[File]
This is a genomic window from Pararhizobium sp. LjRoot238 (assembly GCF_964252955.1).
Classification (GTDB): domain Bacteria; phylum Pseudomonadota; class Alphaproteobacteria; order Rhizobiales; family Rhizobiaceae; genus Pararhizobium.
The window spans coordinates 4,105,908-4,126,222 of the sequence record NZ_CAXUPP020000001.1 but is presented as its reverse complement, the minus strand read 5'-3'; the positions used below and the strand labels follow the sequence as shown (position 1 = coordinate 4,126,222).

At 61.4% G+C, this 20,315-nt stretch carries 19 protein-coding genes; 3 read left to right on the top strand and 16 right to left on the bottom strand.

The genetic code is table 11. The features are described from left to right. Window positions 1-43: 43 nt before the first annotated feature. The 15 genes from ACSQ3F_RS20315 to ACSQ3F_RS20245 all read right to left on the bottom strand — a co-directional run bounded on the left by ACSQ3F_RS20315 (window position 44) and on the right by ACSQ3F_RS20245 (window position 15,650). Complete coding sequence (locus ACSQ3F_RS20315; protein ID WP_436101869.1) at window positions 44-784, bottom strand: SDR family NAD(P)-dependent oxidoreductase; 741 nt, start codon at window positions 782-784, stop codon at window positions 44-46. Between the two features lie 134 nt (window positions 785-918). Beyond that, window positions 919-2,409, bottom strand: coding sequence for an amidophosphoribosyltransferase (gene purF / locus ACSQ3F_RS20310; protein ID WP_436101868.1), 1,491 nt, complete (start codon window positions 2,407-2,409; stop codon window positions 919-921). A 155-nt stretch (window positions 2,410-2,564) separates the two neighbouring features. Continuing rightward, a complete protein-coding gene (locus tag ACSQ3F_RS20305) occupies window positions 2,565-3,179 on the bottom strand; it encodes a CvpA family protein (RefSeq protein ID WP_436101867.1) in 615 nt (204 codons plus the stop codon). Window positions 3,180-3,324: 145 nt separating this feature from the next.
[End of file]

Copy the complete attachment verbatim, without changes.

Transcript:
This is a genomic window from Pararhizobium sp. LjRoot238 (assembly GCF_964252955.1).
Classification (GTDB): domain Bacteria; phylum Pseudomonadota; class Alphaproteobacteria; order Rhizobiales; family Rhizobiaceae; genus Pararhizobium.
The window spans coordinates 4,105,908-4,126,222 of the sequence record NZ_CAXUPP020000001.1 but is presented as its reverse complement, the minus strand read 5'-3'; the positions used below and the strand labels follow the sequence as shown (position 1 = coordinate 4,126,222).

At 61.4% G+C, this 20,315-nt stretch carries 19 protein-coding genes; 3 read left to right on the top strand and 16 right to left on the bottom strand.

The genetic code is table 11. The features are described from left to right. Window positions 1-43: 43 nt before the first annotated feature. The 15 genes from ACSQ3F_RS20315 to ACSQ3F_RS20245 all read right to left on the bottom strand — a co-directional run bounded on the left by ACSQ3F_RS20315 (window position 44) and on the right by ACSQ3F_RS20245 (window position 15,650). Complete coding sequence (locus ACSQ3F_RS20315; protein ID WP_436101869.1) at window positions 44-784, bottom strand: SDR family NAD(P)-dependent oxidoreductase; 741 nt, start codon at window positions 782-784, stop codon at window positions 44-46. Between the two features lie 134 nt (window positions 785-918). Beyond that, window positions 919-2,409, bottom strand: coding sequence for an amidophosphoribosyltransferase (gene purF / locus ACSQ3F_RS20310; protein ID WP_436101868.1), 1,491 nt, complete (start codon window positions 2,407-2,409; stop codon window positions 919-921). A 155-nt stretch (window positions 2,410-2,564) separates the two neighbouring features. Continuing rightward, a complete protein-coding gene (locus tag ACSQ3F_RS20305) occupies window positions 2,565-3,179 on the bottom strand; it encodes a CvpA family protein (RefSeq protein ID WP_436101867.1) in 615 nt (204 codons plus the stop codon). Window positions 3,180-3,324: 145 nt separating this feature from the next.